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Subscribe to this list via RSS Blog posts tagged in ancient art

Posted by on in Paths Blogs
Royal Purple: Minoan Sacred Wealth

The deep purple dye commonly known as Phoenician purple got its start centuries before the Phoenicians, with the Minoans and their expansive trading network. The dye, created from the excretions of several different species of sea snails, was one of the most expensive in the ancient world. And it's one of the ways the Minoans became so wealthy.

The Minoans were producing the murex dye on the island of Chrysi off the coast of Crete as early as 1600 BCE. That's the earliest confirmed date, anyway. It's likely there were other dyeworks around Crete that haven't been discovered yet, and some of them will probably date to earlier, given how extensive and developed the Chrysi dyeworks were.

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The Minoan Seal Ring Project: Minoan-Inspired Modern Art

Art from around the world and across time is one of the aspects of human existence that connects us all. Whether we're looking at mammoths on a cave wall or a framed painting in a museum, we innately understand the urge to express ourselves creatively. It has been a part of us for as long as we've been human.

Art from the ancient world does more than just help us understand the people who lived back then. It can also inspire us to creativity in our own modern lives.

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The  Minoan Menagerie Part 3: Animals of the Sea

This is the third in a series about animals in Minoan art. Part 1: Animals of the Land and Part 2: Animals of the Sky complete the exploration of the three realms, though we will still have a look at mythical critters in Part 4 (coming up next week).

Of the three realms of land, sky, and sea, the sea is perhaps the most prevalent in Minoan culture and art. Crete is, after all, an island, and the Minoans developed their great wealth as seafaring traders. So it's understandable that the waters of the Mediterranean, and the creatures that live in those waters, would feature in Minoan art in a major way.

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The Minoan Menagerie Part 2: Animals of the Sky

Last time, we looked at some of the land animals the Minoans depicted in their art: cattle, monkeys, lions, and so on. Today, we're going to explore the Minoans' images of animals of the sky, the domain of our Sun goddess Therasia - so, essentially, birds, though I think bees also count.

Sometimes it's easy to tell which type of bird is being shown. For instance, that's a swallow flying by some lilies in the image at the top, which is a segment of the Spring fresco from Akrotiri. Here's the whole thing, with quite a few swallows:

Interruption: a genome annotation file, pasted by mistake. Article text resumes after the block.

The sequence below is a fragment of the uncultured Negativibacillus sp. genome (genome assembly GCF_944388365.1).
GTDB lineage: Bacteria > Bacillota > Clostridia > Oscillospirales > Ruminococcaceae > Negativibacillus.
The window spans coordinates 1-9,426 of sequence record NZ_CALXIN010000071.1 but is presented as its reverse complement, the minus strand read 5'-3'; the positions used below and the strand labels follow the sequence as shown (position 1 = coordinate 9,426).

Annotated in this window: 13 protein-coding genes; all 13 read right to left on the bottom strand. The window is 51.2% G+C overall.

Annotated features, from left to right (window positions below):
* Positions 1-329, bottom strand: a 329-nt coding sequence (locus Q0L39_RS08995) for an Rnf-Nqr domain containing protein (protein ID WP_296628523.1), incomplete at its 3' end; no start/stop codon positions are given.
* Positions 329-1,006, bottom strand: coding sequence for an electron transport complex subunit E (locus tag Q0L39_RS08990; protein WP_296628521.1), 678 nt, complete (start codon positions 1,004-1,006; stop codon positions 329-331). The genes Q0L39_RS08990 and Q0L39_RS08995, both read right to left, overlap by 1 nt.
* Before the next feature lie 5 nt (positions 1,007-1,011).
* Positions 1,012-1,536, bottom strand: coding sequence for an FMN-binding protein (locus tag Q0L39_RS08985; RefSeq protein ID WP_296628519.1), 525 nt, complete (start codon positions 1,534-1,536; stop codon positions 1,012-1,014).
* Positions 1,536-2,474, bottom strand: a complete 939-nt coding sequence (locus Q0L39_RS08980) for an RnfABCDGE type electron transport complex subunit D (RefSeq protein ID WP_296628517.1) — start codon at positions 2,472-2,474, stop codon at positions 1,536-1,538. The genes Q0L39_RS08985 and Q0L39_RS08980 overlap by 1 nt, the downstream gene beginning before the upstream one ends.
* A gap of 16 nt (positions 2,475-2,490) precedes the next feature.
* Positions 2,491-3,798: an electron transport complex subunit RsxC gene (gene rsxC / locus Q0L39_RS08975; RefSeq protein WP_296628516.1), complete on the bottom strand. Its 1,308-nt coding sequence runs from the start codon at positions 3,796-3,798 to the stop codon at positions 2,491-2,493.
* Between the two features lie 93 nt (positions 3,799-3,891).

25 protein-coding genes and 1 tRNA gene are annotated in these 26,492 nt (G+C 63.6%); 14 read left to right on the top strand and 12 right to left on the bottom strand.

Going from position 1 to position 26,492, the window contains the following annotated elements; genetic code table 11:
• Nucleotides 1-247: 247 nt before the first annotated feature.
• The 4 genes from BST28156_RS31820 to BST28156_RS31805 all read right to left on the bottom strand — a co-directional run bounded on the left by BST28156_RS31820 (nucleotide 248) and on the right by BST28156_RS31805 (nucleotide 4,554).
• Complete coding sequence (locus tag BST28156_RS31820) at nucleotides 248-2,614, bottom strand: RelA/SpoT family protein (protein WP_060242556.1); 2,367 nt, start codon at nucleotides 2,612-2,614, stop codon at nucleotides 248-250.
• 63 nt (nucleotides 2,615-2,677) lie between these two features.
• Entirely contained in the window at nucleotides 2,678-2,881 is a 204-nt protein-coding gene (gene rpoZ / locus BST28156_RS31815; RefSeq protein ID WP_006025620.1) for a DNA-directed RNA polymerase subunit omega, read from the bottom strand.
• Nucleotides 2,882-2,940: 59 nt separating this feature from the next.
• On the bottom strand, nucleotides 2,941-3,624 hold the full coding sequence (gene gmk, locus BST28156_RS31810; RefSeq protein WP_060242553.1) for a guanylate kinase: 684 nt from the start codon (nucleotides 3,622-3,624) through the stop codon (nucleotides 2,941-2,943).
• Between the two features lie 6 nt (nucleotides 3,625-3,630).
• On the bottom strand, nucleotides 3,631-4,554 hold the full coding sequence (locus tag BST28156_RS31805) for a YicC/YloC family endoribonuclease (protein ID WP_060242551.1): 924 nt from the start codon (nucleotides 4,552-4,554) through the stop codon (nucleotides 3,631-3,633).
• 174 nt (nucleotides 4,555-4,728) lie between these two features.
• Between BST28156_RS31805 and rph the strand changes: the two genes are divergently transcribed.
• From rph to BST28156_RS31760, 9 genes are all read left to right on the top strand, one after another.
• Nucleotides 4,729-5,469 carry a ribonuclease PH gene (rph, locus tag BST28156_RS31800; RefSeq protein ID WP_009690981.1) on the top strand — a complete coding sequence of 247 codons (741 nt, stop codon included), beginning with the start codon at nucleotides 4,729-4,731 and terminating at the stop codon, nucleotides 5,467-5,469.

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The Minoan Menagerie Part 1: Animals of the Land

Minoan art is inspiring, full of movement and color. Minoan artists depicted the natural world just as often as they showed sacred or ritual scenes. And the art is full of animals, usually depicted with enough accuracy that we can identify the exact species. While some animals in Minoan art are associated with specific deities and act as part of their iconography, others have no sacred associations that we're aware of (yet). So here, we're just going to look at the animals themselves, without referencing the iconography. The art is inspiring enough as it is, if you ask me.

I'm going to organize our exploration of Minoan animals based on the threefold division of land, sea, and sky that prevails in Modern Minoan Paganism and that we think was important to the ancient Minoans. The three realms correspond to our three mother goddesses; the land is the domain of our Earth Mother goddess Rhea.

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Posted by on in Paths Blogs
2020: The MMP Blog Greatest Hits

Just like a lot of people, toward the end of December I like to look back over the previous year and review all that has happened. Part of that process involves looking at my blog posts here to see what turned out to be popular and what didn't. That helps me know what people are interested in and where I should put my energy when I'm writing future blog posts. So here's my 2020 Top Ten List.

It's no surprise that my most popular blog post this year is the one that lists the full MMP pantheon. Popular culture leads a lot of people to think that Minoan spirituality is just about the Snake Goddess (those fabulous figurines!) or Ariadne and the Minotaur. But really, there's so much more, and I'm thrilled that folx are checking out all the deities in our pantheon.

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The MMP Pantheon: The goddess Ariadne

This is one in a series of blog posts about the MMP pantheon. Find the list of the whole series here.

Ariadne: most people have heard of her, with her ball of string, helping Theseus find his way out of the Labyrinth. If you've been reading this blog for long, you know the Theseus story is Greek, not Minoan, created centuries after the fall of Minoan civilization. Theseus was a Greek culture hero, not a part of the Minoan pantheon. Ariadne, though, is another story. She's a Minoan goddess. So where can we find her in the art of ancient Crete?

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